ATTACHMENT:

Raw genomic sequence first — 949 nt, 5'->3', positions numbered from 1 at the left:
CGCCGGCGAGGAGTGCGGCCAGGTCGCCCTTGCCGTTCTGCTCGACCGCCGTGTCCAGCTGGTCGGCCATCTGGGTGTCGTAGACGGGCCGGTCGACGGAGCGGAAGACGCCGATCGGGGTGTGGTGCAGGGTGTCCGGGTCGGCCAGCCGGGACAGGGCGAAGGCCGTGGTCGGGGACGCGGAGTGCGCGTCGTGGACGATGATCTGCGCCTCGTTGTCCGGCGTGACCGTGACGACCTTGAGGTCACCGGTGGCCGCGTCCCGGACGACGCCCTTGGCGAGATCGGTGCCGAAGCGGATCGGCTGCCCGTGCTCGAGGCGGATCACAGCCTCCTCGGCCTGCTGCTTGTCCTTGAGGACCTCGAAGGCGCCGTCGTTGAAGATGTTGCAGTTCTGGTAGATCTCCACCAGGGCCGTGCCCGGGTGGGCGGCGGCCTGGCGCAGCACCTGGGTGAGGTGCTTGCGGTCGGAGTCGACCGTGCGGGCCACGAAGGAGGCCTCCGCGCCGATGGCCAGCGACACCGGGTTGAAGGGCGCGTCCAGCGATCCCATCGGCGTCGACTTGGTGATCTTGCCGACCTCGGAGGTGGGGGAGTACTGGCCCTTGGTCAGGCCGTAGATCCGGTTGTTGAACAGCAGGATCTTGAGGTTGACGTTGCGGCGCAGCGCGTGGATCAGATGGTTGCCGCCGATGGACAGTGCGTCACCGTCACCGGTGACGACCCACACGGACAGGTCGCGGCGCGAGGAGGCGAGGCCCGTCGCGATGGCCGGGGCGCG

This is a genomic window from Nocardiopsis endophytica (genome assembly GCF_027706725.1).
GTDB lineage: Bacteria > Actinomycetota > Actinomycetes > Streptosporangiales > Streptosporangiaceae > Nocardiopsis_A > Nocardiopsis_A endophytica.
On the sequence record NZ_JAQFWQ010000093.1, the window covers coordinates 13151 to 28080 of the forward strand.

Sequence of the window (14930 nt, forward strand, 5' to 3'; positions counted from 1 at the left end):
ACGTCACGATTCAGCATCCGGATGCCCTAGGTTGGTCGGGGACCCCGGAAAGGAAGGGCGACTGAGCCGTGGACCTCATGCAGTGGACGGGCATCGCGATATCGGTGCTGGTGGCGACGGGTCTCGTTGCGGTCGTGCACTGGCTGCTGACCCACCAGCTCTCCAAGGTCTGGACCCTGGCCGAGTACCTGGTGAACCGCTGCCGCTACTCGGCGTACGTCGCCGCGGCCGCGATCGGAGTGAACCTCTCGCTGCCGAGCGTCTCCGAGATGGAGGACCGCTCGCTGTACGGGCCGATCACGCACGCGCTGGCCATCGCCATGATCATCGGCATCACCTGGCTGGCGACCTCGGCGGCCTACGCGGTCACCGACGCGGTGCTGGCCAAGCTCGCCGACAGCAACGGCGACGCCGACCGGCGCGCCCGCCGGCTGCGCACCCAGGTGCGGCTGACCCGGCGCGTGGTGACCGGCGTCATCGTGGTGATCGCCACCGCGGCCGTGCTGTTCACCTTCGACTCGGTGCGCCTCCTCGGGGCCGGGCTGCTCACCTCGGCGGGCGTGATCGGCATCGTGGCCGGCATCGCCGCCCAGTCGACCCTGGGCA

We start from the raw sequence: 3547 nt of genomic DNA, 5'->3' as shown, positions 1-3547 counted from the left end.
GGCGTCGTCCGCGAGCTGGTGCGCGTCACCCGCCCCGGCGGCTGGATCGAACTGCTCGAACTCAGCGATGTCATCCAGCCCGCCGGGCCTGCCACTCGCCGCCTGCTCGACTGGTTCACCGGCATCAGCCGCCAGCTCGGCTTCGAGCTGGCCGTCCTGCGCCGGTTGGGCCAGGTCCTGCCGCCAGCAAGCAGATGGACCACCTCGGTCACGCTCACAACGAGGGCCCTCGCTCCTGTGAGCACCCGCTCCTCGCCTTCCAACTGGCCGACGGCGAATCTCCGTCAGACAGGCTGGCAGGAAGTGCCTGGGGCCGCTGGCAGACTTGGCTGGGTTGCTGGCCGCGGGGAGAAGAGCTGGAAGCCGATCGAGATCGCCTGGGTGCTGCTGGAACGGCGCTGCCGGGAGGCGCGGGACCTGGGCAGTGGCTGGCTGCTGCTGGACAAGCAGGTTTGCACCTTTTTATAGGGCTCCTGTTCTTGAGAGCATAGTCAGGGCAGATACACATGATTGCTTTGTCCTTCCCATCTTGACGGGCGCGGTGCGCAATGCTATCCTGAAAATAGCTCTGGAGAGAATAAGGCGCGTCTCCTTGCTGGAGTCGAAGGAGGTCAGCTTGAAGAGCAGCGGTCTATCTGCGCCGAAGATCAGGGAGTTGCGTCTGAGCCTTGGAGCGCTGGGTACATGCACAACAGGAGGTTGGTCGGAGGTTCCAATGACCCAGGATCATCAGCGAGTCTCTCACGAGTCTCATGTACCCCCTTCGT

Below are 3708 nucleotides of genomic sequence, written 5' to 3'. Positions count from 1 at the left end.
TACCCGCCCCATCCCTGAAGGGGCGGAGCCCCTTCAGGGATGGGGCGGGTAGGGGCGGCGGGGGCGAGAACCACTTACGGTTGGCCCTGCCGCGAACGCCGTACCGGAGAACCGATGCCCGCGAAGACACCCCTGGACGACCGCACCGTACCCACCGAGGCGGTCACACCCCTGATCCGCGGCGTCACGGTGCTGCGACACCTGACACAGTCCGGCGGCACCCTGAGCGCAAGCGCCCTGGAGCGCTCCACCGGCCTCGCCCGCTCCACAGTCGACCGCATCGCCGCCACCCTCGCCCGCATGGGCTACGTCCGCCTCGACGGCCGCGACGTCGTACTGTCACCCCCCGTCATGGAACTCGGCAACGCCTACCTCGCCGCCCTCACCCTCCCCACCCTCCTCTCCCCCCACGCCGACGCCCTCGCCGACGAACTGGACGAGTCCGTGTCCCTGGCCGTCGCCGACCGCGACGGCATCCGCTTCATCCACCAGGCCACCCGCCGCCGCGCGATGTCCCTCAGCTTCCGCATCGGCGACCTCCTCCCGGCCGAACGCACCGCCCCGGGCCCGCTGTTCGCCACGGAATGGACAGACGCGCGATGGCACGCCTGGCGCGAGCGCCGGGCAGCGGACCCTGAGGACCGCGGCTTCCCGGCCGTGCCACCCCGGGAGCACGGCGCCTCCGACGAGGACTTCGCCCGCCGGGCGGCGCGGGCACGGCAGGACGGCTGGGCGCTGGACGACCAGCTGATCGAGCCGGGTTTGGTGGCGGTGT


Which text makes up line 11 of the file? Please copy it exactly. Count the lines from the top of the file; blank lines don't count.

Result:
TACCCGCCCCATCCCTGAAGGGGCGGAGCCCCTTCAGGGATGGGGCGGGTAGGGGCGGCGGGGGCGAGAACCACTTACGGTTGGCCCTGCCGCGAACGCCGTACCGGAGAACCGATGCCCGCGAAGACACCCCTGGACGACCGCACCGTACCCACCGAGGCGGTCACACCCCTGATCCGCGGCGTCACGGTGCTGCGACACCTGACACAGTCCGGCGGCACCCTGAGCGCAAGCGCCCTGGAGCGCTCCACCGGCCTCGCCCGCTCCACAGTCGACCGCATCGCCGCCACCCTCGCCCGCATGGGCTACGTCCGCCTCGACGGCCGCGACGTCGTACTGTCACCCCCCGTCATGGAACTCGGCAACGCCTACCTCGCCGCCCTCACCCTCCCCACCCTCCTCTCCCCCCACGCCGACGCCCTCGCCGACGAACTGGACGAGTCCGTGTCCCTGGCCGTCGCCGACCGCGACGGCATCCGCTTCATCCACCAGGCCACCCGCCGCCGCGCGATGTCCCTCAGCTTCCGCATCGGCGACCTCCTCCCGGCCGAACGCACCGCCCCGGGCCCGCTGTTCGCCACGGAATGGACAGACGCGCGATGGCACGCCTGGCGCGAGCGCCGGGCAGCGGACCCTGAGGACCGCGGCTTCCCGGCCGTGCCACCCCGGGAGCACGGCGCCTCCGACGAGGACTTCGCCCGCCGGGCGGCGCGGGCACGGCAGGACGGCTGGGCGCTGGACGACCAGCTGATCGAGCCGGGTTTGGTGGCGGTGT